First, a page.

Chukchi Borderland Project

Daily Updates from

our Teacher at Sea


August 27

Nutrient Data Analysis

What does a "Nutrient Analyzer" do?  Good question.   This question was posed to Susan Becker from Scripps Institution of Oceanography.

Susan looks at four types of nutrients found in seawater: nitrate, nitrite, phosphate and silica.  These nutrients are used by phytoplankton.

Bacterosira Fragilis - an example
of phytoplankton found in the Arctic.


An example zooplankton, Copepod Calanus hyperboreus 
length ca. 20 mm, from Antarctica

Phytoplankton have two sources of energy for growth and survival, nutrients and the sun.  Phytoplankton are the primary producers of the ocean the world over, and are eaten by zooplankton.

Fish or even whales then eat zooplankton.

Susan gets to play with a Nutrient Analyzer everyday and it works something like this.  Once the samples are collected from the CTD Rosette, we give them to her.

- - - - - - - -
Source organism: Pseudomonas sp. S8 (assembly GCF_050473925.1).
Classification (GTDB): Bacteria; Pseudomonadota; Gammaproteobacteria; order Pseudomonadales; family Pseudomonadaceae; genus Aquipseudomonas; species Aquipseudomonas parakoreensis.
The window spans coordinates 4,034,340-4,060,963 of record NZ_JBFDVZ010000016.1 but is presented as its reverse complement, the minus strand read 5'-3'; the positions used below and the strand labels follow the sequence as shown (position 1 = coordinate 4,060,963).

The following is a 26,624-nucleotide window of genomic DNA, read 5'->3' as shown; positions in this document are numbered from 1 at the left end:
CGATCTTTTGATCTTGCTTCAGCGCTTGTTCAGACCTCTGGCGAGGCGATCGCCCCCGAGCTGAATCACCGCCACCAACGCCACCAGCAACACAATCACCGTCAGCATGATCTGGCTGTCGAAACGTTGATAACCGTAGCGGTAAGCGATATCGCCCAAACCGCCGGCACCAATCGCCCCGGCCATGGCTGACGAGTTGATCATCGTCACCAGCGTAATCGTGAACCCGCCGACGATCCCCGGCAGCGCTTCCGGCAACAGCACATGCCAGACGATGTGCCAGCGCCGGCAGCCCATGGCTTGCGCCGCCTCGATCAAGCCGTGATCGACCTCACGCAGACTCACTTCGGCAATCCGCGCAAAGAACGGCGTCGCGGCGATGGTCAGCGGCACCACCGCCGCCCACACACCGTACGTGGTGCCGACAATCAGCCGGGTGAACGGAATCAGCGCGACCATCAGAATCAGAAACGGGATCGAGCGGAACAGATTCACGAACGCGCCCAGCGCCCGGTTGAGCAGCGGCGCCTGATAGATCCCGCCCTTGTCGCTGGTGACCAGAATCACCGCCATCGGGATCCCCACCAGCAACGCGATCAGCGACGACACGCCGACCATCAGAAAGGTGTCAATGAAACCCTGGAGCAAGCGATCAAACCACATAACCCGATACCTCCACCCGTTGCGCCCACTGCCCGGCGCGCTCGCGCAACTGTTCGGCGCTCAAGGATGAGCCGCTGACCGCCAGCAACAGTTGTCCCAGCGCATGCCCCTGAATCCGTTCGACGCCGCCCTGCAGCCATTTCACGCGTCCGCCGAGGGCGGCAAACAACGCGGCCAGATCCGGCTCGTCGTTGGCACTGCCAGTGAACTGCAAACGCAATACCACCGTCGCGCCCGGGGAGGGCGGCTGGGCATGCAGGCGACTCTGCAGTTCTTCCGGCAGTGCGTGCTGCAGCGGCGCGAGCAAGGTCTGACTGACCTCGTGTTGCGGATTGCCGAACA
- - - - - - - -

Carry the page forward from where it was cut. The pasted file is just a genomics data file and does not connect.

These samples are then placed on a machine called a

Samples in tubes on rack.


The seawater is then split into four separate channels.  Certain chemicals are mixed with the seawater for each nutrient being tested. 

Chemicals stored for mixing with samples.

Paristaltic pump mixes analytical chemicals
and samples.

The pump draws in the sample and the chemicals to the glass coils.  The samples and chemicals then move through the coils for the purpose of mixing.


One way to check that everything is working properly is to make sure the
bubbles in the coils are equally spaced.


In this picture, you can see the four sets of glass mixing coils with the chemicals and the samples mixing. The chemical reactions that occur in the coils produce a color.  The amount of color that is produced is proportional to the amount of nutrient in the samples.   If you were testing for phosphate, you would take the seawater, mix certain chemicals into it, run it through the machine and see how much blue color is produced.

These data are then compared to a standard for accuracy.  Susan runs that standard before she begins the whole process.  These data are then compiled with other data (like temperature and salinity) to determine where this particular seawater came from in the Arctic Ocean, or from which ocean in the world for that matter.